I ran into an interesting article today discussing the three Polger sisters, all world-class chess players, and how they developed their talent. Have a look at the article, and then read on to find out why we’re discussing chess on an LSAT blog!
While the story of the Polger sisters’ upbringing is undeniably fascinating, that’s not the point. What really interested me was some of the content in the middle of the article:
Chess titans have anywhere from 20,000 to 100,000 configurations of pieces, or patterns, committed to memory. They are able to quickly pull relevant information from this mammoth database. With a mere glance, a grandmaster can then figure out how the configuration in front of him is likely to play itself out.
Amateurs, by contrast, use short-term memory while playing chess. When they take in new information, it stays in the “small hard drive” of working memory without passing over into the “zip drive” of long-term memory. “Amateurs are overwriting things they’ve already learned,” says Amidzic. “Can you imagine how frustrating that is!”
This is precisely the framework that the LSAT works in as well. Practicing LSAT questions is useful not only because it teaches us the right way to think about certain things, but also because when push comes to shove on test day, you don’t have the time to sit there and think – you have to recognize the pattern in the question from the hundreds of practice questions you did before it, meaning that you must remember the things you have learned from the mistakes you have made. Just like chess grandmasters, you must be able to quickly access your database of practice questions and pull out the ones that are relevant to the question in front of you. If you can’t do that, then I’d go as far as to say that this test is actually impossible to complete in the given time frame. The context may be different, but this is the precise reason that we stress pattern recognition.
Carol Dweck, professor of psychology at Stanford University, has found that people’s beliefs about their abilities greatly influence their performance. When she praised children’s intelligence after they succeeded at a nonverbal IQ test, they subsequently didn’t want to take on a new challenge—they preferred to keep looking smart. When they were forced to complete a more difficult exercise, their performance plummeted. In contrast, some children were praised for “how” they did a task—for undergoing the process successfully. Most of the children in this group wanted to take on a tougher assignment afterward. Their performance improved for the most part, and when it didn’t, they still enjoyed the experience.
None of us like to admit that we’re not good at something. But this is also the precise mechanism that holds us back – we latch onto the idea that we’re good, never wanting to see if we can become better. The LSAT is nice because it is an objective exercise with measurable results, just like chess – the scoring scale ensures that you know at all times where you stand. The LSAT is all about tackling difficult questions and forcing yourself to understand what’s going on, so that your understanding in general is enhanced. But the key is that in order to improve your score, you must constantly remind yourself that your knowledge is still incomplete, and that you can only work toward completing it by attempting difficult questions and understanding their foundations. You should never allow yourself to settle for thinking “I’ll just accept that I’ll miss this type of question” or “How could anyone get this?” The fact of the matter is, you shouldn’t have to accept that you’ll miss certain types of questions, and people get difficult questions correct all the time. That negative attitude is precisely the wrong attitude to take, and from this article we see that not only does it stagnate your progress, but it may actually actively inhibit additional learning and understanding. You simply cannot afford to think like that if you want to score well. Long story short – your mindset matters, so you must cultivate it to give you the best chance at succeeding.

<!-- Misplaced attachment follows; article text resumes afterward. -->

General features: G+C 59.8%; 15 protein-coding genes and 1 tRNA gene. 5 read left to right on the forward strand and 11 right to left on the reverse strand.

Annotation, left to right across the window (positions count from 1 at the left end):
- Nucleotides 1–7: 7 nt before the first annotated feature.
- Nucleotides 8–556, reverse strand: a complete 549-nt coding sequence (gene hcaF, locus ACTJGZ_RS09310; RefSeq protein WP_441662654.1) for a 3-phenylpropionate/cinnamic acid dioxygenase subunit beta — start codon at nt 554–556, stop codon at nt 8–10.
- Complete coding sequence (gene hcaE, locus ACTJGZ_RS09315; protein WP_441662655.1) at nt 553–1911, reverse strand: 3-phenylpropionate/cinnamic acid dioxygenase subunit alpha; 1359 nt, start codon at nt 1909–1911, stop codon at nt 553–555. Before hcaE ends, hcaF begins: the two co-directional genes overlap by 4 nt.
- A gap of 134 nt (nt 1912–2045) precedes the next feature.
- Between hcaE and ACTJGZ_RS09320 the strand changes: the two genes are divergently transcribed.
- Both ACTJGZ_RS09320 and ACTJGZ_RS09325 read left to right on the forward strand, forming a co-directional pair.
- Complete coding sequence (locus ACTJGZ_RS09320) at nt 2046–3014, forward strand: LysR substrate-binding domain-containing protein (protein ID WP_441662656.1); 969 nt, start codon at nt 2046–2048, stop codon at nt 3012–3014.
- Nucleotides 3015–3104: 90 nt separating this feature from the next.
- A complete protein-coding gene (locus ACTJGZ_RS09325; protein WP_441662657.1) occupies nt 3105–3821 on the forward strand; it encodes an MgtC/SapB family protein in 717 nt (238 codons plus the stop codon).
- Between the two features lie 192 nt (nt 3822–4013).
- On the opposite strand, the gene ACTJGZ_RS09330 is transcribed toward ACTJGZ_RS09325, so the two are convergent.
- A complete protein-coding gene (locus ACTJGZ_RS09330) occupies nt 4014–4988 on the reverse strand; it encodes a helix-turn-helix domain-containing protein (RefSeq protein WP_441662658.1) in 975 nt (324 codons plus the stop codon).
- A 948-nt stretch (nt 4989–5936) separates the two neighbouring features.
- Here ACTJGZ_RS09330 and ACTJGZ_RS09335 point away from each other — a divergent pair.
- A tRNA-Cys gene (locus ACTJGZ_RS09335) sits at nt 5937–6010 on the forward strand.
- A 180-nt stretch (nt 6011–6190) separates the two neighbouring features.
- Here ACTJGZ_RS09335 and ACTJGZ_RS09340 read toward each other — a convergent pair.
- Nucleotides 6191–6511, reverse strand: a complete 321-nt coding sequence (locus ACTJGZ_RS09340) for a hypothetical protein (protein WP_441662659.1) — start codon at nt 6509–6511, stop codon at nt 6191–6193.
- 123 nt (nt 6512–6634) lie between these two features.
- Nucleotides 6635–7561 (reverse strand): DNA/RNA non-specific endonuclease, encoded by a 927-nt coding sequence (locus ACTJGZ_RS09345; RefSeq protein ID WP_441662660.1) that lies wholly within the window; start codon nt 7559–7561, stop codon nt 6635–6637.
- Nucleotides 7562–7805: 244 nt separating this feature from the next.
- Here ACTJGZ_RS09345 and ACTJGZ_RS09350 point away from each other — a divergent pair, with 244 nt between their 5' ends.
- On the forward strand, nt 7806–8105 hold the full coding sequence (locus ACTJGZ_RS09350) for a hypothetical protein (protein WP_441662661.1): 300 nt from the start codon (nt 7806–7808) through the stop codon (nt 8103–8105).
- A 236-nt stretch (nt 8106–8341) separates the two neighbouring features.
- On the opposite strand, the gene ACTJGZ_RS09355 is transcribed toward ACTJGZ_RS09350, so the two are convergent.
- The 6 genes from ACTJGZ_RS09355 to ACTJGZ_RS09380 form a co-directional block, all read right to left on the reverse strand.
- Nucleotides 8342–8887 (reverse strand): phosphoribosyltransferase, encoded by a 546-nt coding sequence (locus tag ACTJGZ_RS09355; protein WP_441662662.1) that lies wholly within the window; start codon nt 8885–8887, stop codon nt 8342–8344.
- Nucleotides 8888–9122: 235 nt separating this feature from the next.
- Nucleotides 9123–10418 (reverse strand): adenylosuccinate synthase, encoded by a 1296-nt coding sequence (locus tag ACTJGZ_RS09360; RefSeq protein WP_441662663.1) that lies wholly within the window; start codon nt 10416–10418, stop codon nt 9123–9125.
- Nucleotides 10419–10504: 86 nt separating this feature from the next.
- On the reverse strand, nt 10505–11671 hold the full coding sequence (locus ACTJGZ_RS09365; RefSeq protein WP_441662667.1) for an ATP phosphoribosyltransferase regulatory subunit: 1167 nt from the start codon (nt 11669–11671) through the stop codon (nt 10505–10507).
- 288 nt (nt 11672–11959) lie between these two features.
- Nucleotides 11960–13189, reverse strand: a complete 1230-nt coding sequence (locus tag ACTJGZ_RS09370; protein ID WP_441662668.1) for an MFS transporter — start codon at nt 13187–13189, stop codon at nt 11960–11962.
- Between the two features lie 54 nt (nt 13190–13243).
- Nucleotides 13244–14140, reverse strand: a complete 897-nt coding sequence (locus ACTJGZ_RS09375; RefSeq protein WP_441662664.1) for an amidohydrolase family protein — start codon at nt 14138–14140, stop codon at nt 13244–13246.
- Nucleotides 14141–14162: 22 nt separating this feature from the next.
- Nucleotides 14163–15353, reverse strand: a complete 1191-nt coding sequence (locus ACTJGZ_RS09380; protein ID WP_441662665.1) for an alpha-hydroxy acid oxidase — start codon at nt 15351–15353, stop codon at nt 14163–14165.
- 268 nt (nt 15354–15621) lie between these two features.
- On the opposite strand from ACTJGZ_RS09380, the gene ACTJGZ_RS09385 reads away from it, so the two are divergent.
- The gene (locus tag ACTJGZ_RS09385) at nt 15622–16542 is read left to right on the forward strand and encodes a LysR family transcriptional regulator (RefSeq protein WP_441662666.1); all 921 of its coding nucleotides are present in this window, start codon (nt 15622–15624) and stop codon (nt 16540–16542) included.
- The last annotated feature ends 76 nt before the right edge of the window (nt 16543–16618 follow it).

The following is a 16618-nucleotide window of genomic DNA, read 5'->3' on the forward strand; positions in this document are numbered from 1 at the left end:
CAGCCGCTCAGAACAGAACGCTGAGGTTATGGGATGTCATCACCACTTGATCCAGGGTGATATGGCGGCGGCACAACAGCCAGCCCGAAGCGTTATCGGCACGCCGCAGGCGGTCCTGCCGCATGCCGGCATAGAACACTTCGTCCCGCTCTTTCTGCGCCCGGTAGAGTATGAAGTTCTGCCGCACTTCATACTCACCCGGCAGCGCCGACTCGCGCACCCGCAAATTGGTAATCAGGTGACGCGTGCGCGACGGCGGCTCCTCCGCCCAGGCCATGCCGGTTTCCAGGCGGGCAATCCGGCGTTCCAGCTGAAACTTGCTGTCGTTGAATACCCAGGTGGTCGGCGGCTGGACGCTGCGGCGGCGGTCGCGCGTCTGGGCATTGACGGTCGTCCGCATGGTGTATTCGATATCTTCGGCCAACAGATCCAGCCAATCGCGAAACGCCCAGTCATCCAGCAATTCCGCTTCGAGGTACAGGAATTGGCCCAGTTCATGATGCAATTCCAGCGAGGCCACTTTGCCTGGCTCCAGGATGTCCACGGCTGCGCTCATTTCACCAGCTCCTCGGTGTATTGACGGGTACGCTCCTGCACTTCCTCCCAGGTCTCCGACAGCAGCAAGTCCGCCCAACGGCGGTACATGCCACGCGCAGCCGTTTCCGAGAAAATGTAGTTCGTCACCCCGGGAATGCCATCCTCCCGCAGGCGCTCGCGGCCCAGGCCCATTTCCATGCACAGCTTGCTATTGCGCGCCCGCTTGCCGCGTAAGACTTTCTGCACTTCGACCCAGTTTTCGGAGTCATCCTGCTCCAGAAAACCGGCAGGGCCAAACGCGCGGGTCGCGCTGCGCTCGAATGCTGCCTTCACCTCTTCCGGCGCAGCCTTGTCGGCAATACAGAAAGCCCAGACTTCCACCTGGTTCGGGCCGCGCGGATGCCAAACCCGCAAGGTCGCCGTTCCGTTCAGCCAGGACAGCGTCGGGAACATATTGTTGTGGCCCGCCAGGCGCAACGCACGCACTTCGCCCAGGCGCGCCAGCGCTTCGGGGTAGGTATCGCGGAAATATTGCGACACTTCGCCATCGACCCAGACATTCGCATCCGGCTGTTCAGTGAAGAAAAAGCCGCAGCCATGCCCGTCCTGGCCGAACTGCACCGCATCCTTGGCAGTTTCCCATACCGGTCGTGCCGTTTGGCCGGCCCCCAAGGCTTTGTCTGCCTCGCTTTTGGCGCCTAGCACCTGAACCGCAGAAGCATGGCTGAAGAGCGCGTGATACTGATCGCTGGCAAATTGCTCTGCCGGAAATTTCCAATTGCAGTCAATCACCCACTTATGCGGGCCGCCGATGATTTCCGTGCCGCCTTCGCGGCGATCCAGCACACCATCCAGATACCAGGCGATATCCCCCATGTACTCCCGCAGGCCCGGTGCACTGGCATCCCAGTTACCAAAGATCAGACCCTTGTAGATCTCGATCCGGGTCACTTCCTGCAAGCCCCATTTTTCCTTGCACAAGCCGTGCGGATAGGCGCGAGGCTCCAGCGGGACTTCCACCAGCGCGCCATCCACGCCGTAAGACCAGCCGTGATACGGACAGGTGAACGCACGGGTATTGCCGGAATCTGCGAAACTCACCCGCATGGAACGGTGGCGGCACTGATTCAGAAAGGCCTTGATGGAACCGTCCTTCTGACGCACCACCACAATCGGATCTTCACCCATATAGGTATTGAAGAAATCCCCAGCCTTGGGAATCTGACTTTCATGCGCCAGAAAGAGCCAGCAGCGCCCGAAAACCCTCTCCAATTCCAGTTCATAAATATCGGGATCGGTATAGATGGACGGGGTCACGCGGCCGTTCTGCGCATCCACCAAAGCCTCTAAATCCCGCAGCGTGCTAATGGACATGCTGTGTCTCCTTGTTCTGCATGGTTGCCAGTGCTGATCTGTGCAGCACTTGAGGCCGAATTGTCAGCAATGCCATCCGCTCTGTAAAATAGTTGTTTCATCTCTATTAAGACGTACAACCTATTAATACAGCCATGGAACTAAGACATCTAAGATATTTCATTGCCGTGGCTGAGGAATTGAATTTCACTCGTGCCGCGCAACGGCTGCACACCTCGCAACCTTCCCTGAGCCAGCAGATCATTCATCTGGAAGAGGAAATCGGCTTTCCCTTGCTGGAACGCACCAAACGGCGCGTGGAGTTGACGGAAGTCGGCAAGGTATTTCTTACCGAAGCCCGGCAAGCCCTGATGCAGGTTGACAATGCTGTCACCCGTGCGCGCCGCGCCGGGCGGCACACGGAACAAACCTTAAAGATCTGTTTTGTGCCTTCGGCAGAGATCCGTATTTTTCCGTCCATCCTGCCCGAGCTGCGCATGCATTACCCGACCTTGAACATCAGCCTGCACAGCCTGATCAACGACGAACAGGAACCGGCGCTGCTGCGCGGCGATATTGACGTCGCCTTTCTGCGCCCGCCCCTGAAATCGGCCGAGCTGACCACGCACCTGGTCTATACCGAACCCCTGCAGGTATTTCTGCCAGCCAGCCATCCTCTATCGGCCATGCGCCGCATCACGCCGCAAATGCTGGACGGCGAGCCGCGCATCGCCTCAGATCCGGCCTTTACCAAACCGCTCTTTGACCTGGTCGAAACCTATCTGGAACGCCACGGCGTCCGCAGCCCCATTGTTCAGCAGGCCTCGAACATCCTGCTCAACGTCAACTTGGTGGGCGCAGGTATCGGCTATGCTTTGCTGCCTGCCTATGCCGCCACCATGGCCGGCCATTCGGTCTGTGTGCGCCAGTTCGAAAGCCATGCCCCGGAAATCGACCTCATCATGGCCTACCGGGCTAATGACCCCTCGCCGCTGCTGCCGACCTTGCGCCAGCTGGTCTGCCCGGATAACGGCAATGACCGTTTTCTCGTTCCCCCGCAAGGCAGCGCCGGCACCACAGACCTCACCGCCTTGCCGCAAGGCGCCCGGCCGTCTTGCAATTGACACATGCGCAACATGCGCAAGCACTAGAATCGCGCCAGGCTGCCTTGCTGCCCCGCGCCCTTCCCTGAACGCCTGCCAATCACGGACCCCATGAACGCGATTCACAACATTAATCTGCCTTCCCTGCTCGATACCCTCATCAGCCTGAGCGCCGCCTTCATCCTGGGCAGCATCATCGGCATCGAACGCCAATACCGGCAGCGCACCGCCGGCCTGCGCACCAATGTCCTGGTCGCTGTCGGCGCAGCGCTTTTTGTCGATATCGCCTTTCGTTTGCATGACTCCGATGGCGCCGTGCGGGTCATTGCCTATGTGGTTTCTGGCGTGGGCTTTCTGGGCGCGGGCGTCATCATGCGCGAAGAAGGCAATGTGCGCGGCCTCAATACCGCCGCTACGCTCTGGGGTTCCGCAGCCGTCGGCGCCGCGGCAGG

Sophia had a glorious moment in a 1989 Italian tournament when she finished ahead of five grandmasters in a record-breaking performance that became known as the “Sac of Rome.” But she also had a reputation for making careless blunders. Other interests pulled at her attention…
Everyone agrees that Sophia was the most talented of the three, the one most likely to possess Amidzic’s ideal processing ratio. “Everything came easiest to her,” says Susan. “But she was lazy.”
This part of the article is ultimately why I chose to write about this topic, because it presses directly on something that I personally believe to be true – that no matter how smart you are, you will never achieve your potential if you do not take advantage of your natural talents. Sophia Polger was the most gifted of the sisters, but wound up being the “weak link” because she did not work hard enough to take advantage of her gifts. Judit and Susan both wound up out-achieving her because they did what she was not willing to – they put in the work. On the LSAT, your natural talent means next to nothing. Nobody cares how high up the scoring scale your first ever diagnostic was; the only thing they care about is your final score. Even if you’re naturally talented, you cannot afford to coast, and if you’re not quite as gifted, hard work can and will make up for that. Sure, it might take a little longer, but so what? Laszlo Polger created three chess geniuses from girls who were not necessarily predisposed toward chess achievement, so why can’t you do the same for yourself with the LSAT?
That’s just my take – let me know what you think in the comments!